AT&T and Amazon out of stock of Lumia 900; Nokia succeeding in the U.S. so far

AT&T and Amazon out of stock of Lumia 900; Nokia succeeding in the U.S. so far

Summary: I continually say that you have to try a Windows Phone device to appreciate it and given the excellent sales of the Nokia Lumia 900 it looks like people are finally figuring out it is a great mobile OS.

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Larry posted earlier about the "mixed sales" of the Nokia Lumia devices, but the mix is due to the result of sales in places like the UK. If you look at sales of the Nokia Lumia 900 in the U.S., then sales are outstanding and AT&T can't even keep the Lumia 900 on store shelves while Amazon is sold out of the Cyan model. T-Mobile is also reportedly doing well selling the Nokia Lumia 710 and people I know who have one love it.

The UK, and other countries outside the U.S., have a different retail system that is not as easy to keep focused on individual products. I also understand that Nokia's Symbian devices still do OK in that country where Symbian was never adopted here in the U.S.

The fact that the Lumia 900 sold something over 2 million in just the first few days and is a top seller at Amazon Wireless and doing well in retail stores should be very encouraging, especially given that Windows Phone is fighting an uphill battle against the established iOS and Android platforms. I find the news about the Lumia 900 encouraging as a fan of Windows Phone and given that Nokia is working closely with Microsoft I expect to see MUCH better devices with Apollo later this year. Keep in mind, it is just now a year ago that Stephen Elop announced the Windows Phone partnership and they already launched the first LTE Windows Phone in the U.S.

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Topics: Amazon, Enterprise Software, Microsoft, Mobility, Nokia, Operating Systems, Software, AT&T, Windows

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96 comments
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  • that's a manufactured shortage

    to make Nokia and M$ look 'good'!
    Any sane person would buy android over windoze no matter what.
    The Linux Geek
    • ORLY?

      I love buying a device that will most likely NEVER see a true software upgrade in its life. That's obviously the sane man's choice.
      Bates_
      • To which are you referring to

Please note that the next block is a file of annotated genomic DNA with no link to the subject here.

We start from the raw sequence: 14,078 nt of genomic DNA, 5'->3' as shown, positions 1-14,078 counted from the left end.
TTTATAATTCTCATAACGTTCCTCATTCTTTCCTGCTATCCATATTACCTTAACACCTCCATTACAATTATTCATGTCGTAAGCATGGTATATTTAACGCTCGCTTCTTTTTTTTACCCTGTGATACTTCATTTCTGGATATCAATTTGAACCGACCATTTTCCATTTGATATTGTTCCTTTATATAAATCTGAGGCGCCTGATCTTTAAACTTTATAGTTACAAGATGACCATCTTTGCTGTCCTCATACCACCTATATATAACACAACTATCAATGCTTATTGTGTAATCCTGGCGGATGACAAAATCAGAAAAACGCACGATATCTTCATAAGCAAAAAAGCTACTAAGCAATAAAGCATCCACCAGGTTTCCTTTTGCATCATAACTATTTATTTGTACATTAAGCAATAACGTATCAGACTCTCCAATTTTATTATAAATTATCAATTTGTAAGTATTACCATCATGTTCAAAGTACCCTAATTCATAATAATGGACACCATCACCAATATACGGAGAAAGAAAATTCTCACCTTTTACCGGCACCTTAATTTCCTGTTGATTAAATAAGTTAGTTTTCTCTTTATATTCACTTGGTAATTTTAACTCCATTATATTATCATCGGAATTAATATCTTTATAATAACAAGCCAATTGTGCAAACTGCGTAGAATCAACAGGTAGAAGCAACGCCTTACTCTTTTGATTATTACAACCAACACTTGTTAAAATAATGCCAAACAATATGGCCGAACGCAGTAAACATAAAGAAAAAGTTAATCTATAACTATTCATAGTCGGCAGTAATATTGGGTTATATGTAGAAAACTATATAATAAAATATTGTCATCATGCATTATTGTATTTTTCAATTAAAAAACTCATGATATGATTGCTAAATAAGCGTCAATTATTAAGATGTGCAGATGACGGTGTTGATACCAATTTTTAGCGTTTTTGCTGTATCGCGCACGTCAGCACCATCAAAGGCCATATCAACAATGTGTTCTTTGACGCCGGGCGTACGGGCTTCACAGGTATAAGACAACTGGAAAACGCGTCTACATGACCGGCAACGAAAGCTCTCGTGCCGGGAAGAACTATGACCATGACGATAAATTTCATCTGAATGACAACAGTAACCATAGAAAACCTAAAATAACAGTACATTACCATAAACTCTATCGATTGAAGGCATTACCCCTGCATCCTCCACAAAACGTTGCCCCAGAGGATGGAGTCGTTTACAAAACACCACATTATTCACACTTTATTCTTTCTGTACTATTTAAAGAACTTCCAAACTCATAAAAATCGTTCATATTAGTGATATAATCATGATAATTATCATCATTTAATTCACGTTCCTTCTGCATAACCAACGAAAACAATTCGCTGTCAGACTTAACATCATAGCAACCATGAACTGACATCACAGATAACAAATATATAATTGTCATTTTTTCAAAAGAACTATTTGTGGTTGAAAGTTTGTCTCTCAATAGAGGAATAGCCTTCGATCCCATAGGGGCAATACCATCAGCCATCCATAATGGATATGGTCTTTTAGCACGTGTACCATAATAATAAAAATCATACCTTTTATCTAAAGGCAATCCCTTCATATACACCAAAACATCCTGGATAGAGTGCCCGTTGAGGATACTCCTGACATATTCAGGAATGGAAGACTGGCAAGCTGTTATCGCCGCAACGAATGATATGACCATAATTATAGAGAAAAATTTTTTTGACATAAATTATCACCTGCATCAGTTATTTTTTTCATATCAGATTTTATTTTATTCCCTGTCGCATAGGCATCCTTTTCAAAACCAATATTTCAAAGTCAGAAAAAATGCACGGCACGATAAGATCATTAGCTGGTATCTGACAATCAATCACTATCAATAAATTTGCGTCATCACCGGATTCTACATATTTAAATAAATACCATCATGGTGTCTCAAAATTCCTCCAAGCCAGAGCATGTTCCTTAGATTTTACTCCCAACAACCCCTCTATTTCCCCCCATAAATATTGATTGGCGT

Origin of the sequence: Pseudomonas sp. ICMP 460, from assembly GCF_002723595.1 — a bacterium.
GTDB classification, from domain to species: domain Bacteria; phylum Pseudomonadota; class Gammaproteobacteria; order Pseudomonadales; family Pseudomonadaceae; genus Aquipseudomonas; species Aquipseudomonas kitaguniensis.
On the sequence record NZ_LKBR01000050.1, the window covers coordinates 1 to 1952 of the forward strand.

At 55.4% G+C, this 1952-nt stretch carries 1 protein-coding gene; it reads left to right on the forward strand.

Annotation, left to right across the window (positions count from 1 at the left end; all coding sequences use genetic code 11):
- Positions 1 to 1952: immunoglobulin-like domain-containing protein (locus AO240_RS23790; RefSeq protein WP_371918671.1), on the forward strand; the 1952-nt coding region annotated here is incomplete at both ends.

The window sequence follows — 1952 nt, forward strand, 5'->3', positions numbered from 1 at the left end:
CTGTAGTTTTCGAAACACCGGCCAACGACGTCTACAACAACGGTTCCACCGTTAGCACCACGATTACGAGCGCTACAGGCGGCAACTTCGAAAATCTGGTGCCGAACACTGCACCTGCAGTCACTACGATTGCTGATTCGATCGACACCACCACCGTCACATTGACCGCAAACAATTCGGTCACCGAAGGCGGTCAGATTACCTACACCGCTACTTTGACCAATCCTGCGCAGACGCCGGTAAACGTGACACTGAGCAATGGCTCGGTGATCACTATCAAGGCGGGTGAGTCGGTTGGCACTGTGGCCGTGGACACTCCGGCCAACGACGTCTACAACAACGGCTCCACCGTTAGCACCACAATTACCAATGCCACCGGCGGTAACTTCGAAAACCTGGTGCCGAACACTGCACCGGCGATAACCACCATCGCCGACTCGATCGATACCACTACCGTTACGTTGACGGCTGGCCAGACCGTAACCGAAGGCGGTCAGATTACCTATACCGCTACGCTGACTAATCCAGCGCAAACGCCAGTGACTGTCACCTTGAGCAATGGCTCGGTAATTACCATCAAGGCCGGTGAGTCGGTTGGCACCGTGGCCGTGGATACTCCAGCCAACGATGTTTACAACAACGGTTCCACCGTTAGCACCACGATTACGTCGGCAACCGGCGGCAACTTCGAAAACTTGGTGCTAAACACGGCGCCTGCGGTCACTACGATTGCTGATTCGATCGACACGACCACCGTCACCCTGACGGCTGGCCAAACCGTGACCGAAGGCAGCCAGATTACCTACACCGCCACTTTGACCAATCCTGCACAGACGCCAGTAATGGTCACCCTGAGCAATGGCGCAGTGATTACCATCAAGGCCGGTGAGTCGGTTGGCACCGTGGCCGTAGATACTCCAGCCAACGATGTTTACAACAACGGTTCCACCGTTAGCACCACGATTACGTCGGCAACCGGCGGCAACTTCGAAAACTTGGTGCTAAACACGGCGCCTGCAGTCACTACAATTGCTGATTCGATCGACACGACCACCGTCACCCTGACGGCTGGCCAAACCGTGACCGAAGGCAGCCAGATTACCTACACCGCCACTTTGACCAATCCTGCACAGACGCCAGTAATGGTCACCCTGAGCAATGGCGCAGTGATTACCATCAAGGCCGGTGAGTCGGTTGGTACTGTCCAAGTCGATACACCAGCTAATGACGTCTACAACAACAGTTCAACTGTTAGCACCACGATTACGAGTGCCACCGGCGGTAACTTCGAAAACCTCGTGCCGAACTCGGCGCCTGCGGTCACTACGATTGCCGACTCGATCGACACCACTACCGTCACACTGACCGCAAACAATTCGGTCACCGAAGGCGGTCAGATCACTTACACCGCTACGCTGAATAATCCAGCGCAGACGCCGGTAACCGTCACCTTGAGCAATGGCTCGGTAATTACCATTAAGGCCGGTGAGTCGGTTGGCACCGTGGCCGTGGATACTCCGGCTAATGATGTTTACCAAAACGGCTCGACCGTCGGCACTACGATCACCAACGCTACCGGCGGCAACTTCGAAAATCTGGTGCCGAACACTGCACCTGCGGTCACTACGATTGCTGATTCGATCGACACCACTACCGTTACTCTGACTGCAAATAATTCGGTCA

Are you referring to Androids that never get updated? Otherwise, you are clearly misinformed and deserve the negative ratings.
        ikissfutebol
    • Don't you ever get tired

      of being wrong?
      NonFanboy
      • The guy is having fun at your expense...

        He's here just for the sarcasm and the joy of riling up people like you, who get defensive with the slightest of instigation. Linux Geek knows how to pull your chains, and he's loving it.
        adornoe
  • Microsoft needs to keep the momentum going...

    Glad to hear the Nokias are selling well. It's a great-looking phone with a great-looking OS. There's still a storm brewing, however, about whether these devices will be upgradeable to Apollo (Windows Phone 8), and Microsoft should address this issue as soon as they have an answer. They really don't want something like that to break the momentum.

    As a Windows Phone owner & fan, I'm glad to hear some good news! :)

    Now if only Microsoft could persuade RIM to jump on the Windows Phone train as well...
    metromalenyc
    • RIM

      I've heard several current RIM device owners who'd like to continue to have a keyboard on their device. A WP device with a physical keyboard would have appeal for them. Not sure that adding RIM is necessary for that, though - Nokia bringing out a great phone with it would do the job, too. Other than that, I don't see much RIM would bring to the table that makes me want to have a second 'best friend' of WP. I suppose a little competition couldn't hurt, as long as it doesn't diffuse focus too much in the process.
      WebSiteManager
      • RIM & Microsoft could attack the enterprise together...